On a global scale, people care about organisations' ethics, social responsibilities and fair employment practices. Any sign of discrimination and gender bias can destroy an organisation’s reputation. This will also result in employees leaving the organisation, costing them a lot of money and making it difficult to hire the best applicants. Organisations with diverse teams build a strong reputation for themselves.

Poor understanding of customers’ needs

In any business, customers are most likely to come from various backgrounds. By ensuring that an organisation’s employee base reflects their customers, the business will be able to communicate effectively with them and gain a better understanding of what customers need. If gender diversity is not a priority, we are at risk of not properly understanding the target market.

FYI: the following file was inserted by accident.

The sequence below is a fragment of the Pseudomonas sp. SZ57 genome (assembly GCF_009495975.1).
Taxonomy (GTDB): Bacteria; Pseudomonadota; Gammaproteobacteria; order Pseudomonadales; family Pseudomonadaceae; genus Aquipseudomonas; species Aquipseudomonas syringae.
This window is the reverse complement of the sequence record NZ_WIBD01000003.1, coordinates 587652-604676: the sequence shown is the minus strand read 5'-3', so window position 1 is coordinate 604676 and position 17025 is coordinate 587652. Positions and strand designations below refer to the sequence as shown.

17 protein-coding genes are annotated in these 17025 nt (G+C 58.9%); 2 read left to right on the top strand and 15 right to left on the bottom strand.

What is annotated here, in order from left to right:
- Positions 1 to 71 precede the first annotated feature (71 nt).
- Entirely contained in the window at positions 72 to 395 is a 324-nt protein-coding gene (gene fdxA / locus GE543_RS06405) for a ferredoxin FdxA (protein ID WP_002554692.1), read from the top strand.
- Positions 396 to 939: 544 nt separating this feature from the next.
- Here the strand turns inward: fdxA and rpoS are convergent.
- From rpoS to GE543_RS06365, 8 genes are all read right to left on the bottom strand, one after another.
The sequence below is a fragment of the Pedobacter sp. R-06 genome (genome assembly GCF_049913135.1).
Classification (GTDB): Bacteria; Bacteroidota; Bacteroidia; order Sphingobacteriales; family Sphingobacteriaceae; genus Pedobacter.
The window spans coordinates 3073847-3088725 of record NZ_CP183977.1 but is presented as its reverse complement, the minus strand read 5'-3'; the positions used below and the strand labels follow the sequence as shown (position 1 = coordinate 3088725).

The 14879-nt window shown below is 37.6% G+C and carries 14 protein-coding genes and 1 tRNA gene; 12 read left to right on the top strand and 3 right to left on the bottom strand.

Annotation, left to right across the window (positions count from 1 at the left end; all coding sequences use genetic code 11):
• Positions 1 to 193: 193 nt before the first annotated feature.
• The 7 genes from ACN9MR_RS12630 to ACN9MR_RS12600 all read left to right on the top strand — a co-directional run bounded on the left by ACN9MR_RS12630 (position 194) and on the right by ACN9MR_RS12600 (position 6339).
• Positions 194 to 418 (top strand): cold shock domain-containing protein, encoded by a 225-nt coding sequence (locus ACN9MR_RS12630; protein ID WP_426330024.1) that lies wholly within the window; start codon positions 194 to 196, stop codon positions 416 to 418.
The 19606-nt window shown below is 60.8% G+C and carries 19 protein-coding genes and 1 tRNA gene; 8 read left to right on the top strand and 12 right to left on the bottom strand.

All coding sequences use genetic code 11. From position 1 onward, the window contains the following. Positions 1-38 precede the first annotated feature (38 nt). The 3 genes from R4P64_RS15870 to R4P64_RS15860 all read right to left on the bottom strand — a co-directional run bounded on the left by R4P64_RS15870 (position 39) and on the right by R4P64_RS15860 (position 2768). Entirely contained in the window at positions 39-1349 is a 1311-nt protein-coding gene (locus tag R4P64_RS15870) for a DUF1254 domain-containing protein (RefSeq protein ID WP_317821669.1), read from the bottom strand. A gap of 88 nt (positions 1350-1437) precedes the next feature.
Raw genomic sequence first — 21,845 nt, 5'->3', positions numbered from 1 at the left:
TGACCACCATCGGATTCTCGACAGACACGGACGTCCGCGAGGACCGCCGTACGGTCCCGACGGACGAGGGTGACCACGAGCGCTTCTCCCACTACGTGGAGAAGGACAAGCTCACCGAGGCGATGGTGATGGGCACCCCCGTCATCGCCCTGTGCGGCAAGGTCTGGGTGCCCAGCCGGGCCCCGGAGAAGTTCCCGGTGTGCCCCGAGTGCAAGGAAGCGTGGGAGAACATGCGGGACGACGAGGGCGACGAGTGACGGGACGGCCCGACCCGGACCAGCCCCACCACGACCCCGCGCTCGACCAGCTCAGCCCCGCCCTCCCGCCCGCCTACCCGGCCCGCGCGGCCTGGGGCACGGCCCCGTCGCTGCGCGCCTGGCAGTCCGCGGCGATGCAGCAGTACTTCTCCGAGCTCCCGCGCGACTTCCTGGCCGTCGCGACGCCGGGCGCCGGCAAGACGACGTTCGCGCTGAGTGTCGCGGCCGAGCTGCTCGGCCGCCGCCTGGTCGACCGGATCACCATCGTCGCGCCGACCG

The role of technology in tackling gender bias

Overall, the global gender gap might still take many years to close. However, technology can help us accelerate this process. In fact, data science and analytics are already providing us the tools to tackle gender inequality and empower women. Data analytics can enable human resource teams to identify patterns of bias that exist and come up with fair hiring processes and compensation structures.

Artificial intelligence-powered language detectors can filter out gender-biased wording in job descriptions. This can encourage recruiters to reassess their language and ensure they adopt fair measures when hiring employees that focus on skills rather than gender.